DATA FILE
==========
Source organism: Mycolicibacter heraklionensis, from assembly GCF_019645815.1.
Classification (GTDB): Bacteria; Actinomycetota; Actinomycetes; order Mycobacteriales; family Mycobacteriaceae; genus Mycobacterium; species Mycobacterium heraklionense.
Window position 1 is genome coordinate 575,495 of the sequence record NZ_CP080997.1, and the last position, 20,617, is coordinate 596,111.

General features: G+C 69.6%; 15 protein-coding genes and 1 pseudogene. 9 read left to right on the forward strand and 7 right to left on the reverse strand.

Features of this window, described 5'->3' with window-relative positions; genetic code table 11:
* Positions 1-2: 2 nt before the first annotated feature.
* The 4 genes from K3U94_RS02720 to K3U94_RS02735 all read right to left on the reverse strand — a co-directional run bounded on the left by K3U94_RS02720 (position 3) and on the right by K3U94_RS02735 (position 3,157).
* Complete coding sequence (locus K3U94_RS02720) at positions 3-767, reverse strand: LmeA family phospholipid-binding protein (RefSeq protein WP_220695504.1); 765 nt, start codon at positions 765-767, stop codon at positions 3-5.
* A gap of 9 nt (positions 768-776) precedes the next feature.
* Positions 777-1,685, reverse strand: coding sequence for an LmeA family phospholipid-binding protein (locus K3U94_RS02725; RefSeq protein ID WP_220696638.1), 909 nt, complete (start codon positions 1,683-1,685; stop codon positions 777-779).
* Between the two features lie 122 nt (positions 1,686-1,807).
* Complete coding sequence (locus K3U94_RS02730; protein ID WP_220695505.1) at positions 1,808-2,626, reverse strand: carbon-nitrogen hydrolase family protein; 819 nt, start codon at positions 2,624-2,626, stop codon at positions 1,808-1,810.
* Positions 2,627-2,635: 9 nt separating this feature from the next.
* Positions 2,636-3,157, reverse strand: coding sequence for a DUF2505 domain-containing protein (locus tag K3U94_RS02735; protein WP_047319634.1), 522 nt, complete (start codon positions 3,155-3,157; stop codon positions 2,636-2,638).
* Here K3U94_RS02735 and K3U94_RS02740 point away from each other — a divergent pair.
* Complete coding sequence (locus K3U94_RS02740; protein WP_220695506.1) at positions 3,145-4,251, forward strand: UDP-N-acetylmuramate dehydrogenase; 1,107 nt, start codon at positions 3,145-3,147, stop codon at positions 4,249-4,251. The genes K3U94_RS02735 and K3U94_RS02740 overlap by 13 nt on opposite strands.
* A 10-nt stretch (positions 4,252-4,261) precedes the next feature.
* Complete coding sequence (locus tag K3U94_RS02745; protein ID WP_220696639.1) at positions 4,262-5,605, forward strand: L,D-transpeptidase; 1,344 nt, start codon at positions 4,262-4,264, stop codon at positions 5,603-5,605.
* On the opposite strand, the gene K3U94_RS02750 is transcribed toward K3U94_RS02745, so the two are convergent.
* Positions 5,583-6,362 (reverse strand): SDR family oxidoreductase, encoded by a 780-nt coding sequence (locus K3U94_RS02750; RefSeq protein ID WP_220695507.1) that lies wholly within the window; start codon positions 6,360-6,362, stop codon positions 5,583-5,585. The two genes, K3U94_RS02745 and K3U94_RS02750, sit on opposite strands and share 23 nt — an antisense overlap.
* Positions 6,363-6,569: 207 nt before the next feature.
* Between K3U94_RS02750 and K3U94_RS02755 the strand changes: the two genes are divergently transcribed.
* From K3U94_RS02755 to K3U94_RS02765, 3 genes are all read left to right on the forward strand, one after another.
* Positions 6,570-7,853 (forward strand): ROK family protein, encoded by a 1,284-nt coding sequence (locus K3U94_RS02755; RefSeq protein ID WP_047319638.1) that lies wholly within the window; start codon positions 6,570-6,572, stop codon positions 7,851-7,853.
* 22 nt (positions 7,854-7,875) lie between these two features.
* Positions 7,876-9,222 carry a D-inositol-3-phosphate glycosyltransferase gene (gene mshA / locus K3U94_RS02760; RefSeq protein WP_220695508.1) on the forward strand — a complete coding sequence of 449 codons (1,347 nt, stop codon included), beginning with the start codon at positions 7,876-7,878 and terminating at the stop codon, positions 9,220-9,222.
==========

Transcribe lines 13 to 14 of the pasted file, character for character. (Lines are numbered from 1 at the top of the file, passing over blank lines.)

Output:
* Positions 2,627-2,635: 9 nt separating this feature from the next.
* Positions 2,636-3,157, reverse strand: coding sequence for a DUF2505 domain-containing protein (locus tag K3U94_RS02735; protein WP_047319634.1), 522 nt, complete (start codon positions 3,155-3,157; stop codon positions 2,636-2,638).